If you haven’t noticed from my previous articles, I love Lightroom Classic. Lightroom has many powerful features that are easy to access, and I love its digital asset management capabilities. However, some powerful features are hiding in Lightroom that you might not know are there.
Many of Lightroom’s features are intuitive, such as the simple, self-explanatory sliders and controls that are quickly learned. Other features are usually discovered by watching a few tutorial videos, like using the Alt/Option key in combination with many of the sliders.
Even as easy as Lightroom is, there is a limit as to how intuitive software can be. Advanced techniques aren’t always evident, as there’s often no way to make them visually obvious. As a software developer, I can attest that a great user interface design is much harder to pull off than it looks.
Unless you have been around Lightroom for a while, here are three Lightroom features that you probably didn’t know existed.
Culling images can be a chore sometimes. Deciding on which images to keep can often be stressful. Viewing each image and comparing it with others to find the one that you like most is often a task of clicking, viewing, and clicking more.
I discovered this feature by accident while going through my images. I had two photos selected instead of just one when I tried to use the arrow key to go to the next image, it jumped to an image further down in my grid.
If you have two or more images that you’re trying to decide upon, you can quickly cycle through those images regardless of whether or not they are next to each other, flagged alike, or sorted.
Select your images using the standard Shift-Click or Control-Click method of your system. Once you have multiple photos selected in the Library module, double-click one of the photos or press “E” to enter the Loupe view. Now that you’re in the Loupe view, simply press the left or right arrow key to jump to the next photo in that selection.
You can also use the navigation arrows on the toolbar at the bottom of the loop window. If the toolbar isn’t visible, select View->Show Toolbar or press “T” on your keyboard. Once the toolbar is visible, use the arrow on the right side to ensure the Navigation tools are selected.
This navigation feature is somewhat counter-intuitive, as usually, the arrow keys take you to the next image in the filmstrip or grid. You can now rate, flag, delete, or do whatever you want to each photo as you effortlessly navigate between them.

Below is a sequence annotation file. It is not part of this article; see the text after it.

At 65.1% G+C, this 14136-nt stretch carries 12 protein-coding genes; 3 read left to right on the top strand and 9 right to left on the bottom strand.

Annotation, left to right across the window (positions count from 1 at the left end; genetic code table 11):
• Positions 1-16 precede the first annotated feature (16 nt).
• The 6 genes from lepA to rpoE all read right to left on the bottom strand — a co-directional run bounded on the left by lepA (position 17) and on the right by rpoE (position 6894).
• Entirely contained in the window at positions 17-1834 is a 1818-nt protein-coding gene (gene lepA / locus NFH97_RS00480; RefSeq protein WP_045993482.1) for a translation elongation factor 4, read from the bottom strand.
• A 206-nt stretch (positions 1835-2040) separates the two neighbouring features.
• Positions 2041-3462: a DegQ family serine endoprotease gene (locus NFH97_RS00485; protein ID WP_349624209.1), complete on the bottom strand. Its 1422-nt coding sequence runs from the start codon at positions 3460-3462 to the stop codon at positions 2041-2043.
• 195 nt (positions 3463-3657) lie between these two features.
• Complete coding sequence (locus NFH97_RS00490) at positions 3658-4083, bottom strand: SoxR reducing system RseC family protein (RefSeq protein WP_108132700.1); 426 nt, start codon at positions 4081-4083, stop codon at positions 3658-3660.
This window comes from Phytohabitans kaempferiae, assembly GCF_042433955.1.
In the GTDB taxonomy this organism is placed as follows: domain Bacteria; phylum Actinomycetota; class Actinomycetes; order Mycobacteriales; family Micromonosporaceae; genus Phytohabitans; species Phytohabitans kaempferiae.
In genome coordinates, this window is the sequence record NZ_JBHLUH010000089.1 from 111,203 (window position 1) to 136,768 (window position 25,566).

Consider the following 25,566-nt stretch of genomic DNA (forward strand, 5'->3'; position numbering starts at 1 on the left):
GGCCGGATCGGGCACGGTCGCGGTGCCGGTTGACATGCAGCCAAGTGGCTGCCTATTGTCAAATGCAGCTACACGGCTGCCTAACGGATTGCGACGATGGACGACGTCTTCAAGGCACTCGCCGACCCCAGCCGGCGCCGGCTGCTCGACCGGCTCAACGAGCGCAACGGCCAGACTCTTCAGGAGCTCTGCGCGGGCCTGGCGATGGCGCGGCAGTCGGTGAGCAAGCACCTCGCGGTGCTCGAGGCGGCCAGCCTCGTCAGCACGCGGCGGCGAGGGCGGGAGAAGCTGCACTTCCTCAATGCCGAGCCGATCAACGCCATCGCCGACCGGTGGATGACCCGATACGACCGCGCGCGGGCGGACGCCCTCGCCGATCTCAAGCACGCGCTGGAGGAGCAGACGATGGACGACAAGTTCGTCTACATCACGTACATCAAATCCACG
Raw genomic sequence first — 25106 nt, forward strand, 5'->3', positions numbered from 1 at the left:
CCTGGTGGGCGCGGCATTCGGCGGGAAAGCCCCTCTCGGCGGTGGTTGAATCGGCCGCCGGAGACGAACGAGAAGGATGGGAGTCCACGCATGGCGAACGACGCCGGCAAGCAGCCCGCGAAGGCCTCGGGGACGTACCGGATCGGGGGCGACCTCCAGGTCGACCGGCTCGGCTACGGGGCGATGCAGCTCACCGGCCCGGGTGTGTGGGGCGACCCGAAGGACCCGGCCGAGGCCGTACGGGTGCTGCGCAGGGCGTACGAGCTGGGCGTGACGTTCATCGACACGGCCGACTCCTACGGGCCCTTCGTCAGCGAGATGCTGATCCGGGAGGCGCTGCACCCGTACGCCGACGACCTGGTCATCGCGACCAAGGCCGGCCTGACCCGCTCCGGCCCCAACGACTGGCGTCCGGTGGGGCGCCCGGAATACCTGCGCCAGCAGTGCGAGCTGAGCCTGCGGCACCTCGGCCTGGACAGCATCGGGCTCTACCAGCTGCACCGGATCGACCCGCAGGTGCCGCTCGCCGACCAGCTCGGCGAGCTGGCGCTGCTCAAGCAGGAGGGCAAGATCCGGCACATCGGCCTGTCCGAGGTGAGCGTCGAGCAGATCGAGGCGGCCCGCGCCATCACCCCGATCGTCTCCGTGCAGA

You can even turn on Caps-Lock to automatically advance to the next image when you set a flag or rating. Deleting or Removing an image will retain the selection, making your culling task a breeze.
I use the before/after feature quite often to gauge how my adjustments look compared to the original unedited image. However, if the original image needed adjustments to bring it to a starting point, you may not wish the “before” view to be the original fully-unedited view. For example, if the image needed +1.5 exposure to be correctly exposed, you might want that to be the “before” step.
Another example might be that you want to see the first editing pass as the “before” and some additional experimental adjustments as the “after.”
When in the Develop Module, after you have made some edits, right-click on a step in the History panel and select “Copy History Step Settings to Before” from the context menu. Now when you press “” the before view will be that step, instead of the very beginning of the history.
This little trick is often much easier than clicking back and forth in the history panel repeatedly to see your comparison before/after.
Here are the available before/after view keystrokes:
Perhaps one of my favorite non-obvious features in Lightroom is the ability to edit an image in Photoshop, return it to Lightroom for additional edits (like cropping), and be able to go back and edit the original Photoshop PSD file (with layers intact).
For those unfamiliar with this Lightroom ability, Lightroom can handle Photoshop files (*.PSD files). The default file type for sending files to Photoshop is that Photoshop will return them as TIFF files (See the External Editing tab in the Lightroom Preferences). If this option is PSD, or if you choose Save As in Photoshop to save it as a PSD file, the file will be returned to Lightroom as a PSD file. You can then add additional edit adjustments in Lightroom, just like you would with a jpeg or raw file.
The magic here is that if you then choose to edit the PSD file, either by sending it to Photoshop from Lightroom (choose to edit the original file), or by editing it directly from Photoshop, Lightroom will pick up that change, update its preview, and apply the Lightroom edits to it.
The practical application is that you can have an image that you edit in Photoshop but use Lightroom for things like creating multiple crops via virtual copies, exporting, publishing, or other digital asset management tasks. You can have the best of both worlds, you don’t have to strictly choose Lightroom or Photoshop.
Learning just a few of the hidden features of Lightroom can make your editing experience much more enjoyable. Whether it’s streamlining your workflow or introducing new editing capabilities like the Photoshop feature mentioned above, soon, you’ll be editing like a pro. What are your favorite hidden Lightroom features? Let me know in the comments!